Did abrupt climate change spark human culture?
CARDIFF U. (UK) — Rapid climate change 80,000 to 40,000 years ago, the Middle Stone Age, may have sparked cultural innovation in early modern humans, according to new research.
Scientists studied a marine sediment core off the coast of South Africa and reconstructed terrestrial climate variability over the last 100,000 years. Their research is published this month in Nature Communications.
Martin Ziegler, Cardiff University School of Earth and Ocean Sciences, says: “We found that South Africa experienced rapid climate transitions toward wetter conditions at times when the Northern Hemisphere experienced extremely cold conditions.”
These large Northern Hemisphere cooling events have previously been linked to a change in the Atlantic Ocean circulation that led to a reduced transport of warm water to the high latitudes in the North. In response to this Northern Hemisphere cooling, large parts of the sub-Saharan Africa experienced very dry conditions.
“Our new data however, contrasts with sub-Saharan Africa and demonstrates that the South African climate responded in the opposite direction, with increasing rainfall, that can be associated with a globally occurring southward shift of the tropical monsoon belt.”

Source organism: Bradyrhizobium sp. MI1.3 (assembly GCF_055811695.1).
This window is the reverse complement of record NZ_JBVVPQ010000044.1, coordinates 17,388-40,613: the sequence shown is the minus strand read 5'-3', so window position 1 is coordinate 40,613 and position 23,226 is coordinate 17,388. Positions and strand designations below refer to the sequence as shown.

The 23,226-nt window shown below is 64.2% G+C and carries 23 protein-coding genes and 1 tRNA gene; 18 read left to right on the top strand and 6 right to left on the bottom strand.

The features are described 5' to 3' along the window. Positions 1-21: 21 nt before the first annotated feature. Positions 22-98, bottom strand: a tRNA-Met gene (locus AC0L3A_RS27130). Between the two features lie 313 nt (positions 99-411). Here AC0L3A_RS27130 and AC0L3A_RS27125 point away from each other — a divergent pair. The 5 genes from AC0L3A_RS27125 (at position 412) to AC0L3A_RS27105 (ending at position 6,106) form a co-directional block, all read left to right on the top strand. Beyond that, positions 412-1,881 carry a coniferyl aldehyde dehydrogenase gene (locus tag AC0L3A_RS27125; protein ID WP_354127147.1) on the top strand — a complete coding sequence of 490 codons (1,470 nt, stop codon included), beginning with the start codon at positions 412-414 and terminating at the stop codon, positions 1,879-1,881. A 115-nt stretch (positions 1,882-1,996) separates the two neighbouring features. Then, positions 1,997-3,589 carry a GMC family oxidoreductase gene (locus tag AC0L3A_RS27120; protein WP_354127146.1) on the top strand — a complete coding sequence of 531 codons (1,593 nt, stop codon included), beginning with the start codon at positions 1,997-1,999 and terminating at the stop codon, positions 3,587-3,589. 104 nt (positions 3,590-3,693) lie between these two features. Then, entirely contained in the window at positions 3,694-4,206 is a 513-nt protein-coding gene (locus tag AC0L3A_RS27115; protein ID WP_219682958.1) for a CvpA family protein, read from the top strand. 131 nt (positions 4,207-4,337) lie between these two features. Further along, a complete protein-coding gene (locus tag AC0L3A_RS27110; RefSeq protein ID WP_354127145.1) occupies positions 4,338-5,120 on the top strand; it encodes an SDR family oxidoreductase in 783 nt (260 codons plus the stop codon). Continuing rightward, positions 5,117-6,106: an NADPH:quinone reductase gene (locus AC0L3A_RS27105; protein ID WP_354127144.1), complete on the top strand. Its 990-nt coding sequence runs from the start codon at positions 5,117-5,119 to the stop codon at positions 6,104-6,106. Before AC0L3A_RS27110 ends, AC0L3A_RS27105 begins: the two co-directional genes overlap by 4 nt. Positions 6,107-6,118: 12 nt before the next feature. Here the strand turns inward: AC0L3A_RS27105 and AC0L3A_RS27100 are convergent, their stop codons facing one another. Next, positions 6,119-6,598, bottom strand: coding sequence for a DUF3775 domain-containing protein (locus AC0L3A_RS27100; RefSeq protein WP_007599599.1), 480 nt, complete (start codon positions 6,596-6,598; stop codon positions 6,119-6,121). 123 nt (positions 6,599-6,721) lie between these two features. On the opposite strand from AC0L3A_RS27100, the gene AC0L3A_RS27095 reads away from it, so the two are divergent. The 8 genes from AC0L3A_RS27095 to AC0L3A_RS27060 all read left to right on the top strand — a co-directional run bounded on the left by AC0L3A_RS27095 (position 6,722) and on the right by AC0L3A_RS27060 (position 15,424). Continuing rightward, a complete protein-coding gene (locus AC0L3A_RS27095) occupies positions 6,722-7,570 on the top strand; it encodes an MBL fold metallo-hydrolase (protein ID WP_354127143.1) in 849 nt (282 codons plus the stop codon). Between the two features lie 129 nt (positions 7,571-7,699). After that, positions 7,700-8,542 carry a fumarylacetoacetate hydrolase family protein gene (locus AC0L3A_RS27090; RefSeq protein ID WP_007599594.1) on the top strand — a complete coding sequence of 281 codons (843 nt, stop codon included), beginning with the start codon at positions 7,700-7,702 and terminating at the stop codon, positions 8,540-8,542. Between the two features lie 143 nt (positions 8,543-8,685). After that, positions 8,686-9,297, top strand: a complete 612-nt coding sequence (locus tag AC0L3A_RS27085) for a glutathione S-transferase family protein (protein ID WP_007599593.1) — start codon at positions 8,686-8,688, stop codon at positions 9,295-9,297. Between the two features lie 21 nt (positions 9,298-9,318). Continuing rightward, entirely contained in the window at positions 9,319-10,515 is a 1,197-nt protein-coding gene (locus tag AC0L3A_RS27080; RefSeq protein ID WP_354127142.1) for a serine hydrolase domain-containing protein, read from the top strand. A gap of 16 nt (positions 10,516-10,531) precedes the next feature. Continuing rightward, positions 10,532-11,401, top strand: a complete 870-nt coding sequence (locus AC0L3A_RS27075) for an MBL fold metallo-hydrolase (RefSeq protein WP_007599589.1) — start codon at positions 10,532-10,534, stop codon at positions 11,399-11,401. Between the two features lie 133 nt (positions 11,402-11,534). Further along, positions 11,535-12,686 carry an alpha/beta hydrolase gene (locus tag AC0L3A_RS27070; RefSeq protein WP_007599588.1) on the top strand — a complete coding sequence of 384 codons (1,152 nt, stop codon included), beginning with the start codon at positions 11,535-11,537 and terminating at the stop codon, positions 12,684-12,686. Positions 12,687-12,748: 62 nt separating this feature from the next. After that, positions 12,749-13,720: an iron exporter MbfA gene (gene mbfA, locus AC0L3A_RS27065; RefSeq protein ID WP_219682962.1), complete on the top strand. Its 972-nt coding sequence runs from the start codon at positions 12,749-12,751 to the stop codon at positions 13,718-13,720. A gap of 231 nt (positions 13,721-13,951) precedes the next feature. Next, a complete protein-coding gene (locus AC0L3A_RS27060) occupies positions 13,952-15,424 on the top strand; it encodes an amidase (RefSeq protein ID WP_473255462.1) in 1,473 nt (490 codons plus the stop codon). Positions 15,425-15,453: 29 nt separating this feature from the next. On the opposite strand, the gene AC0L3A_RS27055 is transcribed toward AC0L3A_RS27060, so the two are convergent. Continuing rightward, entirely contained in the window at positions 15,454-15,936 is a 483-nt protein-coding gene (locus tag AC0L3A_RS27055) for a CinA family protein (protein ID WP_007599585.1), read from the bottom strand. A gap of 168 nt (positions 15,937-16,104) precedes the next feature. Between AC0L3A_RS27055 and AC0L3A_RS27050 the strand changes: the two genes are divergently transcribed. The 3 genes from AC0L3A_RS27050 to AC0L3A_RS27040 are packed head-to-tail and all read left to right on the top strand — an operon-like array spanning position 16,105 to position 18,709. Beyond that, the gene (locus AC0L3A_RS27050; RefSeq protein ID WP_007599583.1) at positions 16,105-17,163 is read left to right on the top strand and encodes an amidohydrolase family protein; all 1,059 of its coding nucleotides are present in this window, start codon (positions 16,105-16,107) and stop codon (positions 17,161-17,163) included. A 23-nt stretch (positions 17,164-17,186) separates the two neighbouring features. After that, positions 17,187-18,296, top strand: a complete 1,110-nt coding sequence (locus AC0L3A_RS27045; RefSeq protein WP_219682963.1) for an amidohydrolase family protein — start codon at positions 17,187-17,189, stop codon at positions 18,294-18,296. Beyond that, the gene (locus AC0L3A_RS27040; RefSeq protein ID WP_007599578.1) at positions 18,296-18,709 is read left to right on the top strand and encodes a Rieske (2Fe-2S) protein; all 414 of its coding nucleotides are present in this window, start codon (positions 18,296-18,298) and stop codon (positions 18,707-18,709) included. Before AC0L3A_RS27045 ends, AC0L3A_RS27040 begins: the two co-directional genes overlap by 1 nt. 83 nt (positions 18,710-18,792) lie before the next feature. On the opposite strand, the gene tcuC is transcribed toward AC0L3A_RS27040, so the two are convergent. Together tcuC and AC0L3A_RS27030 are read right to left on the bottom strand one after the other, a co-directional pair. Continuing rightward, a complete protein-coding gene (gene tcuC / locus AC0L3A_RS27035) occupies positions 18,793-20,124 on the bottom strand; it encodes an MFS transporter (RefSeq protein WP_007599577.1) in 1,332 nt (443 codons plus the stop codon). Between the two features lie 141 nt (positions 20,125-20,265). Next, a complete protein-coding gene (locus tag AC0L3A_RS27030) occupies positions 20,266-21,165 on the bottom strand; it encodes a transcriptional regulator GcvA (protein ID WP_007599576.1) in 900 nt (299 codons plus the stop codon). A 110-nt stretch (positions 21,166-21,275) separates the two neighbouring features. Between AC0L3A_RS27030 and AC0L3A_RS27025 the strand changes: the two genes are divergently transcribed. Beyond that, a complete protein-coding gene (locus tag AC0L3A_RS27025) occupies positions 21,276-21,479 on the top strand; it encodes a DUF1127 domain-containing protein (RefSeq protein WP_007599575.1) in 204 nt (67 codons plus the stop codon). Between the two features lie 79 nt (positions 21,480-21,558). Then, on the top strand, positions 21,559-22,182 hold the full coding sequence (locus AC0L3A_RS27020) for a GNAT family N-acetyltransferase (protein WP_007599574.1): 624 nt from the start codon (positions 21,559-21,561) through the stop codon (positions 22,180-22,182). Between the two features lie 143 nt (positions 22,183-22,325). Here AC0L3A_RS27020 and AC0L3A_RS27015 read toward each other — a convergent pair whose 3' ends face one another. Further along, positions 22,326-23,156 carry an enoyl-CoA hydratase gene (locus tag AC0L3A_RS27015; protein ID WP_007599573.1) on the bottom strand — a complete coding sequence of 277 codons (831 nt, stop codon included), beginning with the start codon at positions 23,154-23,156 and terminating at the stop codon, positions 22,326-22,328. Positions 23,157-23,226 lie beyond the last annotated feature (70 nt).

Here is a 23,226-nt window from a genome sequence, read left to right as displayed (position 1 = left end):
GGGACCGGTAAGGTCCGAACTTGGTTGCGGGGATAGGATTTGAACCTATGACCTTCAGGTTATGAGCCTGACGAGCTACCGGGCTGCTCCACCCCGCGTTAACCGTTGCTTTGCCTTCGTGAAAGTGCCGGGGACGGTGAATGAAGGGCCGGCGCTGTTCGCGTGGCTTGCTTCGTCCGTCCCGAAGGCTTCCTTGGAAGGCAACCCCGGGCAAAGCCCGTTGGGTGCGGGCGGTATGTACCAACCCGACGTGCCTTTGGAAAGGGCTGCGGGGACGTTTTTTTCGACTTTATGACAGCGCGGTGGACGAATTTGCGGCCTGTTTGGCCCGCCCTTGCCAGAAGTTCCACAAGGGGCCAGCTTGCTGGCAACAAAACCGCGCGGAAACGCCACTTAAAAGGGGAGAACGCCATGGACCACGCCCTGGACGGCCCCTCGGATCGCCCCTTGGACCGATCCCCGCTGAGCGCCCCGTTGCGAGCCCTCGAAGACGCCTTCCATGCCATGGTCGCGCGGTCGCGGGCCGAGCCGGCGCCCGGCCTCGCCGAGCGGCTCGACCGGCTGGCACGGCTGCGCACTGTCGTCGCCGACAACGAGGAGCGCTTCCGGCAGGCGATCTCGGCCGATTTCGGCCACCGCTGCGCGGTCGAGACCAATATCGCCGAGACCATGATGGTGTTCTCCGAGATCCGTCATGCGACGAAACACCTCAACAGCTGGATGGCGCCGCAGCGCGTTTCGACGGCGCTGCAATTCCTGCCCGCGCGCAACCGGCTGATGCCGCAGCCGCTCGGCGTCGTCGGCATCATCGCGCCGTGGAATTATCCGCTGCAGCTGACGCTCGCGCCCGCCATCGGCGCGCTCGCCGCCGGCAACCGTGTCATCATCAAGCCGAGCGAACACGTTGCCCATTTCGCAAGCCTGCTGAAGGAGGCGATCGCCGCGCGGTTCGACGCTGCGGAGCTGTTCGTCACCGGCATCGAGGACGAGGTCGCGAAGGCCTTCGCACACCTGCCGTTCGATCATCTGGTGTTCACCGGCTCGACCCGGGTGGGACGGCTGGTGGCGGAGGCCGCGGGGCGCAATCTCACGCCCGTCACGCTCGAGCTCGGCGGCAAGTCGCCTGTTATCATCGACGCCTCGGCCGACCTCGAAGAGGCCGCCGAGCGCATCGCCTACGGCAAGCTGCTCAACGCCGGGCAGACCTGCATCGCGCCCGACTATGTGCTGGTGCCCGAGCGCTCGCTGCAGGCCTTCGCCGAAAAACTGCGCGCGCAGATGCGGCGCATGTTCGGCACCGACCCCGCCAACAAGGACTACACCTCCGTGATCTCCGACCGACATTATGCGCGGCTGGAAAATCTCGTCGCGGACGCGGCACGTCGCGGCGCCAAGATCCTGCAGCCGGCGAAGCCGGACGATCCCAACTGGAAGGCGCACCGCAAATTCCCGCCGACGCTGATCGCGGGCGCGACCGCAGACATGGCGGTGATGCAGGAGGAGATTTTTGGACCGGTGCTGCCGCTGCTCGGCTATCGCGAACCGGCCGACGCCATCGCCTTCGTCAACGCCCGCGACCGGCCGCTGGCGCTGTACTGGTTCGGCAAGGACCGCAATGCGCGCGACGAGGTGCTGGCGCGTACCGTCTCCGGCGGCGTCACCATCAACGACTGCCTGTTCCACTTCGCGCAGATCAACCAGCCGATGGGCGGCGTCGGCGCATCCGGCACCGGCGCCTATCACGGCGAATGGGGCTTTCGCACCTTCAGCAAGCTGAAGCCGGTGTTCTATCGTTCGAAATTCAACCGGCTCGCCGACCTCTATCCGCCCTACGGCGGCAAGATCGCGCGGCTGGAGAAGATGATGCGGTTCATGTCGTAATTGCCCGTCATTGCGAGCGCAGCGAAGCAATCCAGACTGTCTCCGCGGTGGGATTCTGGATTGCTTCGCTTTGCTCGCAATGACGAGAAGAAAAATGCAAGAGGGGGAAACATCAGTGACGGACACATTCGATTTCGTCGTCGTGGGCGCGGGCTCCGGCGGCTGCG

Linking climate change with human evolution
Ian Hall, professor at Cardiff University School of Earth and Ocean Sciences, says: “When the timing of these rapidly occurring wet pulses was compared with the archaeological datasets, we found remarkable coincidences.
“The occurrence of several major Middle Stone Age industries fell tightly together with the onset of periods with increased rainfall.”
“Similarly, the disappearance of the industries appears to coincide with the transition to drier climatic conditions.”
Chris Stringer, a professor London’s Natural History Museum, says: “The correspondence between climatic ameliorations and cultural innovations supports the view that population growth fueled cultural changes, through increased human interactions.”
The South African archaeological record is so important because it shows some of the oldest evidence for modern behavior in early humans. This includes the use of symbols, which has been linked to the development of complex language, and personal adornments made of seashells.
“The quality of the southern African data allowed us to make these correlations between climate and behavioral change, but it will require comparable data from other areas before we can say whether this region was uniquely important in the development of modern human culture,” adds Stringer.
The new study presents the most convincing evidence so far that abrupt climate change was instrumental in this development.
The UK Natural Environment Research Council and the 7th Framework Programme of the European Union funded the study.
Source: Cardiff University
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